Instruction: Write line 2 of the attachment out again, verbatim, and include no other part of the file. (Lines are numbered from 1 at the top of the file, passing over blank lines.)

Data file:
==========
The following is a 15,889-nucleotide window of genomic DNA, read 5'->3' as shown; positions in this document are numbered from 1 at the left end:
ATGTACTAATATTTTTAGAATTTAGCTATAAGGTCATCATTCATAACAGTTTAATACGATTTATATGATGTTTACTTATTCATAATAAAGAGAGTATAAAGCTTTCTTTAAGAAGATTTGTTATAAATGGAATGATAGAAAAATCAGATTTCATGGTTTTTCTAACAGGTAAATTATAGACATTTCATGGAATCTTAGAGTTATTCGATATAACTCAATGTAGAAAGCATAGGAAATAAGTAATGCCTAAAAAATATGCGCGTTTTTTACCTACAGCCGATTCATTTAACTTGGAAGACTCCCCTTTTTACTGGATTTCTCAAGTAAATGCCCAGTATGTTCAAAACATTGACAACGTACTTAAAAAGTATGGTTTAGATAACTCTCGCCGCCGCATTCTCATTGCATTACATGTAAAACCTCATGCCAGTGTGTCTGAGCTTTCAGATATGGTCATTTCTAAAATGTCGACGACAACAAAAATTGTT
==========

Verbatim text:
ATGTACTAATATTTTTAGAATTTAGCTATAAGGTCATCATTCATAACAGTTTAATACGATTTATATGATGTTTACTTATTCATAATAAAGAGAGTATAAAGCTTTCTTTAAGAAGATTTGTTATAAATGGAATGATAGAAAAATCAGATTTCATGGTTTTTCTAACAGGTAAATTATAGACATTTCATGGAATCTTAGAGTTATTCGATATAACTCAATGTAGAAAGCATAGGAAATAAGTAATGCCTAAAAAATATGCGCGTTTTTTACCTACAGCCGATTCATTTAACTTGGAAGACTCCCCTTTTTACTGGATTTCTCAAGTAAATGCCCAGTATGTTCAAAACATTGACAACGTACTTAAAAAGTATGGTTTAGATAACTCTCGCCGCCGCATTCTCATTGCATTACATGTAAAACCTCATGCCAGTGTGTCTGAGCTTTCAGATATGGTCATTTCTAAAATGTCGACGACAACAAAAATTGTT